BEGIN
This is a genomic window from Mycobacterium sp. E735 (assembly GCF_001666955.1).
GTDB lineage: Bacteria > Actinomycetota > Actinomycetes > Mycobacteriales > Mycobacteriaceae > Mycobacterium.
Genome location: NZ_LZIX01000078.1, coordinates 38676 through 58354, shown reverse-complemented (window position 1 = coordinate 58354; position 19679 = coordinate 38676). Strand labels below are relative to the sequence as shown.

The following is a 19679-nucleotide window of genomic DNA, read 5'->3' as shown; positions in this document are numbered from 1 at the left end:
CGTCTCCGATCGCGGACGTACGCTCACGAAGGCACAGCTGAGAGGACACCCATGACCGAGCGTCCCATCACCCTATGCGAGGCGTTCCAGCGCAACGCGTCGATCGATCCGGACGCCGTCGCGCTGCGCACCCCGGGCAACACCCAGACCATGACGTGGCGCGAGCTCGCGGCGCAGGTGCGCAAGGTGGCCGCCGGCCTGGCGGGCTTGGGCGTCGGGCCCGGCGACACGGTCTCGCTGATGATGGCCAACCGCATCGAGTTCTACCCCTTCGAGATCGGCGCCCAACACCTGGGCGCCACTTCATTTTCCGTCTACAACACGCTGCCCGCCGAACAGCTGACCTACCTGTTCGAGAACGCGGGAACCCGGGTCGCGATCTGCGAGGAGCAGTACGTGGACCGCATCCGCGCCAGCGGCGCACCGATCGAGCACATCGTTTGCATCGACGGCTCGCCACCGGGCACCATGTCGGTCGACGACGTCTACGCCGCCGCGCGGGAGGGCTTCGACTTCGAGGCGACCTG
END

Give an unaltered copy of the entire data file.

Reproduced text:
This is a genomic window from Mycobacterium sp. E735 (assembly GCF_001666955.1).
GTDB lineage: Bacteria > Actinomycetota > Actinomycetes > Mycobacteriales > Mycobacteriaceae > Mycobacterium.
Genome location: NZ_LZIX01000078.1, coordinates 38676 through 58354, shown reverse-complemented (window position 1 = coordinate 58354; position 19679 = coordinate 38676). Strand labels below are relative to the sequence as shown.

The following is a 19679-nucleotide window of genomic DNA, read 5'->3' as shown; positions in this document are numbered from 1 at the left end:
CGTCTCCGATCGCGGACGTACGCTCACGAAGGCACAGCTGAGAGGACACCCATGACCGAGCGTCCCATCACCCTATGCGAGGCGTTCCAGCGCAACGCGTCGATCGATCCGGACGCCGTCGCGCTGCGCACCCCGGGCAACACCCAGACCATGACGTGGCGCGAGCTCGCGGCGCAGGTGCGCAAGGTGGCCGCCGGCCTGGCGGGCTTGGGCGTCGGGCCCGGCGACACGGTCTCGCTGATGATGGCCAACCGCATCGAGTTCTACCCCTTCGAGATCGGCGCCCAACACCTGGGCGCCACTTCATTTTCCGTCTACAACACGCTGCCCGCCGAACAGCTGACCTACCTGTTCGAGAACGCGGGAACCCGGGTCGCGATCTGCGAGGAGCAGTACGTGGACCGCATCCGCGCCAGCGGCGCACCGATCGAGCACATCGTTTGCATCGACGGCTCGCCACCGGGCACCATGTCGGTCGACGACGTCTACGCCGCCGCGCGGGAGGGCTTCGACTTCGAGGCGACCTG